U.S. Navy, Coast Guard Focus Joint Strategy on Chinese Expansionism

The crew aboard Coast Guard Cutter Stratton receives fuel from the crew of USNS Carl Brashear in the South China Sea, Oct. 12, 2019 (USCG)

Published Dec 17, 2020 5:38 PM by The Maritime Executive

The U.S. Navy, Marine Corps and Coast Guard have released a joint strategy outline oriented towards countering Chinese expansionism in the Western Pacific. It reiterates Navy and Marine Corps' doctrine and force structure goals - like distributing capability across a large number of smaller, cheaper, potentially unmanned platforms - and adds in an overseas presence and law enforcement role for the U.S. Coast Guard. It also recognizes the need to recapitalize the civilian-operated sealift fleet to sustain go-anywhere dominance on the high seas. 

"Since the beginning of the 21st century, our three Sea Services have watched with alarm the growing naval power of the People’s Republic of China and the increasingly aggressive behavior of the Russian Federation," wrote the three services' top officers in a joint statement. "Optimism that China and Russia might become responsible leaders contributing to global security has given way to recognition that they are determined rivals. The People’s Republic of China represents the most pressing, long-term strategic threat."

The strategy recognizes China's growing sea power and warns that without rapid development of a "modernized, integrated all-domain naval force," the Navy may no longer be able to guarantee the security of America's maritime interests. "The boldness of our actions must match the magnitude of our moment. The security of our nation depends on our ability to maintain advantage at sea," wrote Marine Corps Commandant Gen. David Berger, Chief of Naval Operations Adm. Michael Gilday and Coast Guard Commandant Karl Schultz.

The strategy recognizes China's multipronged approach to eroding American power at sea - undermining international maritime law, cutting off access to logistics hubs, controlling the use of key choke points, and displacing the U.S. as the partner of choice in developing coastal nations. China uses a large, multi-layered military and (nominally) civilian fleet to accomplish its goals, including PLA Navy, China Coast Guard and "maritime militia" fishing vessels, deployed for presence and coercion operations short of war. China already has the world's largest naval force, and it is investing heavily in growing and modernizing it with new cutters, surface combatants and submarines. Through the Belt and Road initiative, it is also building out civilian port infrastructure in overseas nations, which can be repurposed for naval sustainment.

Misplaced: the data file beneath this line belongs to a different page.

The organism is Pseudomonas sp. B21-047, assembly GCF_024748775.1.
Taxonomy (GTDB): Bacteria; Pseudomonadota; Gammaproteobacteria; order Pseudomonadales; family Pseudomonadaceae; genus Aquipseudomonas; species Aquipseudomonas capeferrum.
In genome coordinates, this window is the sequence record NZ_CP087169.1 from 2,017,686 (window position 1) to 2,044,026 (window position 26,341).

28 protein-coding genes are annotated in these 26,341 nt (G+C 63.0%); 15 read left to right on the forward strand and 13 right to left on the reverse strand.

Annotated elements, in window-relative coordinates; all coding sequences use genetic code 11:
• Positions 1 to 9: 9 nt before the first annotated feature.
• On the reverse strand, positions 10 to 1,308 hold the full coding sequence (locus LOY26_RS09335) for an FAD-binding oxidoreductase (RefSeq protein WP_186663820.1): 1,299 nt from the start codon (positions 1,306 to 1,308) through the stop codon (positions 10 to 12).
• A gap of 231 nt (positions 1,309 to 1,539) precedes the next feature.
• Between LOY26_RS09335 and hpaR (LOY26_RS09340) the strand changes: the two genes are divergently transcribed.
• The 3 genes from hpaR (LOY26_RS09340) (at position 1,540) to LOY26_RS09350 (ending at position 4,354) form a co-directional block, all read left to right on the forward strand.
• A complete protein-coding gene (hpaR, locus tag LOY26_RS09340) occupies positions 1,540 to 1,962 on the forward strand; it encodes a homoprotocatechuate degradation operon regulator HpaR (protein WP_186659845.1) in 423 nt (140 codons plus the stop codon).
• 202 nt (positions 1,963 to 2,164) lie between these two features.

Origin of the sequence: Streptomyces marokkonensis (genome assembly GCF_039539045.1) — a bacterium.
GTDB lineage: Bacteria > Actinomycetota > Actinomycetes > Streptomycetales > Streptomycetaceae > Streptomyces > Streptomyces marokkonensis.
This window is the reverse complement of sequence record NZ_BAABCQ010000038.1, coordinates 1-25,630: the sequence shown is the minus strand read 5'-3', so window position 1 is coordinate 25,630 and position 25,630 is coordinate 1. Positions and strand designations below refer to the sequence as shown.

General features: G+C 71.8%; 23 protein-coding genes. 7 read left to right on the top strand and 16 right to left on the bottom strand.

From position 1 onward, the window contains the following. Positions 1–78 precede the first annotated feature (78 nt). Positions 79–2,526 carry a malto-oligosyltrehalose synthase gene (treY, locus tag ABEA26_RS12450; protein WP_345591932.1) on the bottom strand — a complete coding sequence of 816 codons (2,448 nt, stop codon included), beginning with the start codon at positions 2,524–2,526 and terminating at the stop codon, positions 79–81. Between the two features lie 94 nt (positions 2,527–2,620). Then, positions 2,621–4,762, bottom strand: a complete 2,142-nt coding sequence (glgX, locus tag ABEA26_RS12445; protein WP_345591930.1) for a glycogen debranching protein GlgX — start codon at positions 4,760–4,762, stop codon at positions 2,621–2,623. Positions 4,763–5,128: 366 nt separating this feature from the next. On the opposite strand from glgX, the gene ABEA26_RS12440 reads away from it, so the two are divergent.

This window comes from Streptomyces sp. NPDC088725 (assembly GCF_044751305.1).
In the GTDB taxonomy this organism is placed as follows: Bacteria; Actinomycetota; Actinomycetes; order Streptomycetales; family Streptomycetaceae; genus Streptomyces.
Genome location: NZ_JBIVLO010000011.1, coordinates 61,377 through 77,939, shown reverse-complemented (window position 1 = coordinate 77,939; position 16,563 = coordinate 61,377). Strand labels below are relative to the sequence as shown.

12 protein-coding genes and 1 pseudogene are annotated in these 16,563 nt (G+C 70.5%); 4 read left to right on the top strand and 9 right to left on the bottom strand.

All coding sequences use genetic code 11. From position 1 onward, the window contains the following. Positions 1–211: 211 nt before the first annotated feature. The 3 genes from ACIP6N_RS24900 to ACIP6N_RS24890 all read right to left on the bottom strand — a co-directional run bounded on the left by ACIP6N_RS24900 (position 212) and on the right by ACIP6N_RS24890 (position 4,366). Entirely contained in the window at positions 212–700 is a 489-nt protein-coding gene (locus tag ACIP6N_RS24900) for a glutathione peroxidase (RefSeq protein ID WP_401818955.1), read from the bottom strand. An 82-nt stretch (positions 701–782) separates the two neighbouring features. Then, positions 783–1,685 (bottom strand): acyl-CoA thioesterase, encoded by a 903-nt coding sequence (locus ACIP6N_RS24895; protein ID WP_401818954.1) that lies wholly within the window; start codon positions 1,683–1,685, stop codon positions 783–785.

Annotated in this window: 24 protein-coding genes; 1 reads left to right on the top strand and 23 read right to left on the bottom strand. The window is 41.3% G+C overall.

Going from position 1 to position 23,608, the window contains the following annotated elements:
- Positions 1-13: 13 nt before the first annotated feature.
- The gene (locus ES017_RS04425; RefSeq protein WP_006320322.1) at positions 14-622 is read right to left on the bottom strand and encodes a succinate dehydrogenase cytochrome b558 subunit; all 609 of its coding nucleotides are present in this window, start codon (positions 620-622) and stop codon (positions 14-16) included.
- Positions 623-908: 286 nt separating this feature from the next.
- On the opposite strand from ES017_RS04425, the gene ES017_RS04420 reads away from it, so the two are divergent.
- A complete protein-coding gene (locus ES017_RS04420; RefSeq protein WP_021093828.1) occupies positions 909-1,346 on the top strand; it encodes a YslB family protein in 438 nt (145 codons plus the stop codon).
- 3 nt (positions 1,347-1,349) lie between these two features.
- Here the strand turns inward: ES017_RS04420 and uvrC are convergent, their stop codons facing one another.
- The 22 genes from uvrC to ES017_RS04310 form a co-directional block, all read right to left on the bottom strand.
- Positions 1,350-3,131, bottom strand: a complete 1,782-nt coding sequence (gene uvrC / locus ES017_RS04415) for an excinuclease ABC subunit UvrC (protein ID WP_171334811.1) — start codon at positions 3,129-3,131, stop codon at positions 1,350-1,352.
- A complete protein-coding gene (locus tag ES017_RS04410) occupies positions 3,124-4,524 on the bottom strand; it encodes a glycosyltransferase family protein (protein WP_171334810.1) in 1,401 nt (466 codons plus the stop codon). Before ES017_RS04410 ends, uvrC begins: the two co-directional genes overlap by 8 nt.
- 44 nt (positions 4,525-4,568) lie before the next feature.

"China is the only rival with the combined economic and military potential to present a long-term, comprehensive challenge to the United States," the services warned. "Naval Service operations and force posture will focus on countering PRC malign behavior globally and strengthening regional deterrence in the Indo-Pacific region."

The near-term effort to counter Chinese influence centers on deterring "incrementalism" - the "salami-slicing" strategy employed by Chinese forces to gradually assert control over contested areas. "Deterring and contesting incrementalism requires firm and persuasive operations to confront malign behavior. Ready, forward-deployed naval forces will accept calculated tactical risks and adopt a more assertive posture in our day-to-day operations," the services wrote. 

The U.S. Coast Guard plays a role in this effort by enforcing the rule of law - conducting freedom of navigation operations to challenge illegal maritime claims, combating illegal fishing and transnational crime with its boarding and law enforcement capabilities, and enforcing sanctions through maritime interdiction operations. "Coast Guard forces provide additional tools for crisis management through capabilities that can de-escalate maritime standoffs nonlethally," according to the strategy. 


This forward-deployed deterrence and warfighting capability depends on a robust logistics system. Without a regular resupply of jet fuel, a nuclear-powered carrier cannot generate fighter sorties, and without bunkering, a destroyer or cruiser cannot provide air defense or pursue an anti-submarine or anti-surface mission. Ground forces cannot sustain operations for extended periods without regular resupply of ammunition and spare parts. 

To address the shortcomings of the aging U.S. logistics fleet, the plan calls for accelerating the sealift recapitalization strategy for the prepositioning fleet and the Ready Reserve Force. This includes "increased resourcing for sealift operations, maintaining service life extensions, and prioritizing the efficient replacement of the oldest and least ready vessels."

It also calls for cooperation with the Department of Transportation and the Maritime Administration to "foster a healthy commercial maritime industry that can more effectively support force mobilizations."